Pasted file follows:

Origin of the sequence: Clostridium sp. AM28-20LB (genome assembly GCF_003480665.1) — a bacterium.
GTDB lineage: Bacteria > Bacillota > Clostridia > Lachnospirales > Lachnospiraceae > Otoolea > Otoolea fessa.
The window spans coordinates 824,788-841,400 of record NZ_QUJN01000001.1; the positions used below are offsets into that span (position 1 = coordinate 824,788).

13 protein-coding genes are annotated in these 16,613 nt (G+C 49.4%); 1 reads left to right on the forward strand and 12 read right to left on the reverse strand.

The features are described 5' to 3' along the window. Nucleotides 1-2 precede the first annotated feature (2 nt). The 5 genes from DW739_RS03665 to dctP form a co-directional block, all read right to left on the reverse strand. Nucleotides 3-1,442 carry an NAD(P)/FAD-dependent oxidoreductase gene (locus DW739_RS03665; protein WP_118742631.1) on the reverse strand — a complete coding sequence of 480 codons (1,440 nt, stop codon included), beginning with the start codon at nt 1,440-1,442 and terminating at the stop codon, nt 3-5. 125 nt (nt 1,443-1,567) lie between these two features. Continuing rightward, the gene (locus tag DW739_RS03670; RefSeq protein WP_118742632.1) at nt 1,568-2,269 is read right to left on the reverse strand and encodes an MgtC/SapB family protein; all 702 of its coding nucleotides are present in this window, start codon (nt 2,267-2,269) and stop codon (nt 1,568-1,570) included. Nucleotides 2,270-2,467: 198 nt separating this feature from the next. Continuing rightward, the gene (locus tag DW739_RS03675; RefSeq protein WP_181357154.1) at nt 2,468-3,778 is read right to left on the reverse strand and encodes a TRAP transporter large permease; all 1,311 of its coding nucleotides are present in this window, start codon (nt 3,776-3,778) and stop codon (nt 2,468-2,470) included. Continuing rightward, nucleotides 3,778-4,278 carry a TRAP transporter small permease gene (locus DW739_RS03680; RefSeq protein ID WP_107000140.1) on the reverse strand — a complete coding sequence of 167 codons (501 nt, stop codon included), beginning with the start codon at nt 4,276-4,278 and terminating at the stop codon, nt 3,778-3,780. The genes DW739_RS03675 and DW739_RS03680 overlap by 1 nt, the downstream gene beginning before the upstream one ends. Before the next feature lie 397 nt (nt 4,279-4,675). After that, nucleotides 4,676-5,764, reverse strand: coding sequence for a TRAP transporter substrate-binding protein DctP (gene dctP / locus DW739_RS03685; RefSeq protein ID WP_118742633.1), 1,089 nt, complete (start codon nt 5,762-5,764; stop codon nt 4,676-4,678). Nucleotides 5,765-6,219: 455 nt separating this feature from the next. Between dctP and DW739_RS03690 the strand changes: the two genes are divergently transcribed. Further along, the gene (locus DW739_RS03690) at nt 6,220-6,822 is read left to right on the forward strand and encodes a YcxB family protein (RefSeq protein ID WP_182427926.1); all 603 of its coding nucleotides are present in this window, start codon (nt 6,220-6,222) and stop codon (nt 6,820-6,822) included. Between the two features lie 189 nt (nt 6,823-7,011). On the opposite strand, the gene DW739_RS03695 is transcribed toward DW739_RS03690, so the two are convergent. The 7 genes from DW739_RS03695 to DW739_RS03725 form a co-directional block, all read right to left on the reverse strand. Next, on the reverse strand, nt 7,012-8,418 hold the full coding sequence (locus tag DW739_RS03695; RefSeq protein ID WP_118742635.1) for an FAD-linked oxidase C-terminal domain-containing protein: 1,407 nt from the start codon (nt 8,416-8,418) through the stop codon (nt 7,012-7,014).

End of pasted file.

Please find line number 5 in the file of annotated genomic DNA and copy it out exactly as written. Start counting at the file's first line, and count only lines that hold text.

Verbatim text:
The features are described 5' to 3' along the window. Nucleotides 1-2 precede the first annotated feature (2 nt). The 5 genes from DW739_RS03665 to dctP form a co-directional block, all read right to left on the reverse strand. Nucleotides 3-1,442 carry an NAD(P)/FAD-dependent oxidoreductase gene (locus DW739_RS03665; protein WP_118742631.1) on the reverse strand — a complete coding sequence of 480 codons (1,440 nt, stop codon included), beginning with the start codon at nt 1,440-1,442 and terminating at the stop codon, nt 3-5. 125 nt (nt 1,443-1,567) lie between these two features. Continuing rightward, the gene (locus tag DW739_RS03670; RefSeq protein WP_118742632.1) at nt 1,568-2,269 is read right to left on the reverse strand and encodes an MgtC/SapB family protein; all 702 of its coding nucleotides are present in this window, start codon (nt 2,267-2,269) and stop codon (nt 1,568-1,570) included. Nucleotides 2,270-2,467: 198 nt separating this feature from the next. Continuing rightward, the gene (locus tag DW739_RS03675; RefSeq protein WP_181357154.1) at nt 2,468-3,778 is read right to left on the reverse strand and encodes a TRAP transporter large permease; all 1,311 of its coding nucleotides are present in this window, start codon (nt 3,776-3,778) and stop codon (nt 2,468-2,470) included. Continuing rightward, nucleotides 3,778-4,278 carry a TRAP transporter small permease gene (locus DW739_RS03680; RefSeq protein ID WP_107000140.1) on the reverse strand — a complete coding sequence of 167 codons (501 nt, stop codon included), beginning with the start codon at nt 4,276-4,278 and terminating at the stop codon, nt 3,778-3,780. The genes DW739_RS03675 and DW739_RS03680 overlap by 1 nt, the downstream gene beginning before the upstream one ends. Before the next feature lie 397 nt (nt 4,279-4,675). After that, nucleotides 4,676-5,764, reverse strand: coding sequence for a TRAP transporter substrate-binding protein DctP (gene dctP / locus DW739_RS03685; RefSeq protein ID WP_118742633.1), 1,089 nt, complete (start codon nt 5,762-5,764; stop codon nt 4,676-4,678). Nucleotides 5,765-6,219: 455 nt separating this feature from the next. Between dctP and DW739_RS03690 the strand changes: the two genes are divergently transcribed. Further along, the gene (locus DW739_RS03690) at nt 6,220-6,822 is read left to right on the forward strand and encodes a YcxB family protein (RefSeq protein ID WP_182427926.1); all 603 of its coding nucleotides are present in this window, start codon (nt 6,220-6,222) and stop codon (nt 6,820-6,822) included. Between the two features lie 189 nt (nt 6,823-7,011). On the opposite strand, the gene DW739_RS03695 is transcribed toward DW739_RS03690, so the two are convergent. The 7 genes from DW739_RS03695 to DW739_RS03725 form a co-directional block, all read right to left on the reverse strand. Next, on the reverse strand, nt 7,012-8,418 hold the full coding sequence (locus tag DW739_RS03695; RefSeq protein ID WP_118742635.1) for an FAD-linked oxidase C-terminal domain-containing protein: 1,407 nt from the start codon (nt 8,416-8,418) through the stop codon (nt 7,012-7,014).